Only about 6% of the soy produced globally is directly consumed by humans, typically as edamame beans, tofu, or soy milk. More than three-fourths of global soy production goes to animal feed. The rest is processed by soybean meal technology into oils or used for biofuels and other industrial processes.
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Getting rid of soybean anti-nutrients
Soybeans have proteins and fat that make them great for human and animal consumption. But they also have some anti-nutrients that can be harmful to health. Soybean meal technology employs two main methods to reduce these anti-nutrients.
You can use a slow industrial cooker. Here soybeans will pass through chambers heated at different temperatures. This way, you get rid of the anti-nutrients. Moreover, the bean will be preserved, and its amino acids, fat, and proteins.
On the other hand, you can use an extruder. The anti-nutrients will be inhibited in a short time with a high temperature. Consequently, you will get a full-fat soy meal, which you can pass through a press to extract the oil and get soy cake.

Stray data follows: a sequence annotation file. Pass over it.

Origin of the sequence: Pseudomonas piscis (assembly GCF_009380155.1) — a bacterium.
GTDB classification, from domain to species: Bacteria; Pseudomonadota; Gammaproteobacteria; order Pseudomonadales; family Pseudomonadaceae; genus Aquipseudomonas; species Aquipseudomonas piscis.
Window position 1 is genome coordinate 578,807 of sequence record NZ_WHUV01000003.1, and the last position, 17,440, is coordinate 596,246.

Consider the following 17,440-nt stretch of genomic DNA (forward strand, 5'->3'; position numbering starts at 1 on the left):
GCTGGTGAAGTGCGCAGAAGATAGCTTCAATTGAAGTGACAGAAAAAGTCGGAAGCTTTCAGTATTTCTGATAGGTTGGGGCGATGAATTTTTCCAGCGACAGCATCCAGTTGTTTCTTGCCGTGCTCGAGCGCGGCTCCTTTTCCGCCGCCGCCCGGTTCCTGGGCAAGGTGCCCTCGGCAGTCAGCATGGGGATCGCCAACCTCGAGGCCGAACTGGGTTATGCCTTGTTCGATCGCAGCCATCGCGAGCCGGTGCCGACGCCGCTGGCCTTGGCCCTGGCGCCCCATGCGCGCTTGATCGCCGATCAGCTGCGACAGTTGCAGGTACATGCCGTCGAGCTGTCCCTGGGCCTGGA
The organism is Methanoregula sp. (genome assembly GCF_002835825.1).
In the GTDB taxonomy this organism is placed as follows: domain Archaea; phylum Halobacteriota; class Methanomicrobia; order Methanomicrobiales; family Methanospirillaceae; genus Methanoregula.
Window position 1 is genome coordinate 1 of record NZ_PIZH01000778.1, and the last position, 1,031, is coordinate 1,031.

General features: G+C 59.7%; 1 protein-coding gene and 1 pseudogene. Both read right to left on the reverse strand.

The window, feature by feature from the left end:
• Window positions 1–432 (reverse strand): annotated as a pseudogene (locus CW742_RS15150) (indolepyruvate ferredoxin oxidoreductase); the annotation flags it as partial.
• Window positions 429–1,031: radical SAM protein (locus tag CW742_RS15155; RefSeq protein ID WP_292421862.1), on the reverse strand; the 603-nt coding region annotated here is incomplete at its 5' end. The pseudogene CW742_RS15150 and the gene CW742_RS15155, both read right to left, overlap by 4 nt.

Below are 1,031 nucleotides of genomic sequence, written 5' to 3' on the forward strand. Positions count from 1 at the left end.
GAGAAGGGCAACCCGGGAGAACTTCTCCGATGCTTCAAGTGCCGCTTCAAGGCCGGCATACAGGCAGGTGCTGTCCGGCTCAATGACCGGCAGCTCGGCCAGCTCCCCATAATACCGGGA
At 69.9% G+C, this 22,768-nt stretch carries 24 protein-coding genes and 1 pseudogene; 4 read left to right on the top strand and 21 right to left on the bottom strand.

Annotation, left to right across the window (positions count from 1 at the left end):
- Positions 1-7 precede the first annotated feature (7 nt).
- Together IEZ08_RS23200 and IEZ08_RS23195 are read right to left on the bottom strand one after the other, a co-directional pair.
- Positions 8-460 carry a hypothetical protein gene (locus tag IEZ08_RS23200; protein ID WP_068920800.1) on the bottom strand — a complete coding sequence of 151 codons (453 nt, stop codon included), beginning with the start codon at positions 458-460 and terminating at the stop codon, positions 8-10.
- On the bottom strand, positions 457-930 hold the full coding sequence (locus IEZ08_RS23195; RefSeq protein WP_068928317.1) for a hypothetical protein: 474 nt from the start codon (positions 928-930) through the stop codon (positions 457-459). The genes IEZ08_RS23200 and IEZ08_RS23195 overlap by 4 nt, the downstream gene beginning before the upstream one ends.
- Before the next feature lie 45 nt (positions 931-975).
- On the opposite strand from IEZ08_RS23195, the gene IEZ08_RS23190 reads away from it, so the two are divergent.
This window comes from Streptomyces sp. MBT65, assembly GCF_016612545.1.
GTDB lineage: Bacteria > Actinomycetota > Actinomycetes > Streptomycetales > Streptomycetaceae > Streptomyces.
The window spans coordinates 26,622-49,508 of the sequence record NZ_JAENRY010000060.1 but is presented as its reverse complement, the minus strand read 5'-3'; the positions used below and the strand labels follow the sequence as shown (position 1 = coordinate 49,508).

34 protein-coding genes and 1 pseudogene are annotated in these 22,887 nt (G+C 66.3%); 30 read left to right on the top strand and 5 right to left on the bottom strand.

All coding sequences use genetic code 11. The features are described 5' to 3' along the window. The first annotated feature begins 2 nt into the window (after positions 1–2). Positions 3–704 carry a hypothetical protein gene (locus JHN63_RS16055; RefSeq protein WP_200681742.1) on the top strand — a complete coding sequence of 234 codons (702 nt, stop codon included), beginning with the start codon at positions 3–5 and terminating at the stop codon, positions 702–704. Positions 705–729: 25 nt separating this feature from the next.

Leverage soybean meal technology for plant-based meat products
Whether full fat, low fat, or defatted, most soybean meal products used for human consumption need further processing, such as extra milling and drying.
Although the majority of soy meal is used for animal feed, industrial production forms a critical part of plant-based trends in novel foods. You can make soy protein shakes, soy flour, soy patty burgers, sausages, and even bacon.
In addition, there are many ongoing types of research for future development and uses of soybean production for industrial uses. For example, the extracted soy oil can be used as building materials, biodiesel, lubricants, and even soy-based tires.
Are soy production and soybean meal consumption coming to an end?
Soy production and consumption increased in the world. The demand for cropland expansion for soy plantations has increased as well. Soy is one of the biggest causes of deforestation. As well as its side effects of biodiversity loss, soil erosion, carbon emissions, and water contamination.
The demand for soybean meal production to feed livestock can be replaced with alternative proteins. If alternatives such insect-protein are used, then not extra land will be needed. Soy production can continue to exist if soybeans would be cultivated in a sustainable way. And land used for soy aimed at animal feed would be reforested.